Actually if we do need to use it this summer I think I'd rather have it there and I can switch it on rather than a big transfer scheme that can't be delivered, which people are talking about. To me this is theory versus practise. If somebody wound the clock back 25 years ago and said Martin build a big reservoir that would be available for 2012, then I would have gone ahead and built it. We tried. Infact we've been trying for years but people keep questioning whether a new reservoir is a good idea.

Unfortunately it takes about 15 years to build a reservoir: 10 years to get permission and about five years to build it. So I'm actually quite happy we built that desalination plant. And believe me, if we do need that plant this summer, in the middle of the Olympic Games, I think quite a few other people will be happy we've got a desalination plant.

An interesting fact for you: we've seen flows in the river Thames drop to their lowest levels over recent weeks. Only three weeks ago the flows dropped to 700 million litres per day. That sounds an awful lot and it is an awful lot but not for the Thames. After the rain fell in April, that same flow went from 700 million litres a day to 22 billion litres per day. We should have had a reservoir there waiting to capture all of that flow that's gone straight down the Thames and out to sea. People ask me about where's the logic of building a big reservoir in the North East of England and pumping water down hundreds of miles through pipes. Water is heavy; it costs a lot of money to pump. What we should have is storage where we need it so you don't incur the pumping costs.

WWi: How do the costs of desalination compare against other potable water methods for Thames Water?

MB: Certainly the costs are coming down. They are significantly more than some of the traditional treatment methods that we'd like to use. The technology has become far more efficient and actually the treatment processes themselves are becoming far more efficient. You can actually recover a lot of the energy you're using during the treatment process to use it again. Actually the desalination plant is run on green energy — it's run on biodiesel generators, which is another plus.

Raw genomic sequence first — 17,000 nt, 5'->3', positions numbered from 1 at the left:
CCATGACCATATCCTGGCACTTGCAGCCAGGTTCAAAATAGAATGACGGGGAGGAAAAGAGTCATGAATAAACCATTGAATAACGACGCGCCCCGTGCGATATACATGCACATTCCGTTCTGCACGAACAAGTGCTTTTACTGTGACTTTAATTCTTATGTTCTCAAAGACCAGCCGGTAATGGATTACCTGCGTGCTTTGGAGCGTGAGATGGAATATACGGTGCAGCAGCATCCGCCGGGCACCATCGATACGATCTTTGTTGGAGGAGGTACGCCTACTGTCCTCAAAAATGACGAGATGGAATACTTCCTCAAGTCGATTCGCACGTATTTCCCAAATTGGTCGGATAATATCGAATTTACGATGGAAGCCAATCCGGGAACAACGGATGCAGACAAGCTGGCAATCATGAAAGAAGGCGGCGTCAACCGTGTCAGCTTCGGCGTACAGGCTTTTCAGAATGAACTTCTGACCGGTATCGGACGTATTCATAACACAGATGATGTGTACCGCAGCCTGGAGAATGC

We're looking to take that to the next stage now. As a company, we're really into green energy. These things work when they make business sense. We are the largest green energy generator inside the M25. We generate in excess of 15% of our own energy. Why does that make business sense? It's because of our huge electricity and power bill - £90 million per year. We can actually use power generated from our own treatment processes to power our plant.

WWi: You mentioned during the presentation that water transfer is not rocket science and was achieved in this country 400 years ago. Why is the water transfer debate going on when technically, we know it can be achieved?

MB: I think there's some myths out there at the moment that water trading doesn't happen. It happens. It's happened for hundreds of years — there are many, many, many transfer agreements between water companies and particularly in the South East of England and they work well. The question of whether they could work better and could there be more of them? The answer is yes. When people talk about the national water grid, we don't need a new motorway network. What we need is a few new bypasses. Rather than a new motorway going from A-D, this is about bypasses going from A-B, B-C and C-D. Because we can join up some of the resources across the region but it doesn't need a multi-billion pound spend that people are talking about.

WWi: What other measures is Thames Water introducing to cope with the thousands of visitors expected into London this summer for the Olympic games?

MB: We're putting a lot of resilience into our systems and that's partly about making sure we've got the right people in the right place at the right time. There are 200 training venues, as well as the Olympic Park, so it's about making sure the support is there for the these facilities.

We are also supporting the games themselves. Water quality sampling is needed during the course of the games for the athletes — that's a huge task in itself. And then there's the day-to-day tasks - just think of the impact of the Olympics on our ability to work across London and get to the streets to fix leaks. Knowing that is going to happen in advance, we have been trying to get ahead of the game on leakage because of the Olympics and because of the drought.

We are currently operating at more than 60 million litres per day below our leakage target. This is in preparation for not only the Olympics but also looking over the horizon at what's going to happen with drought.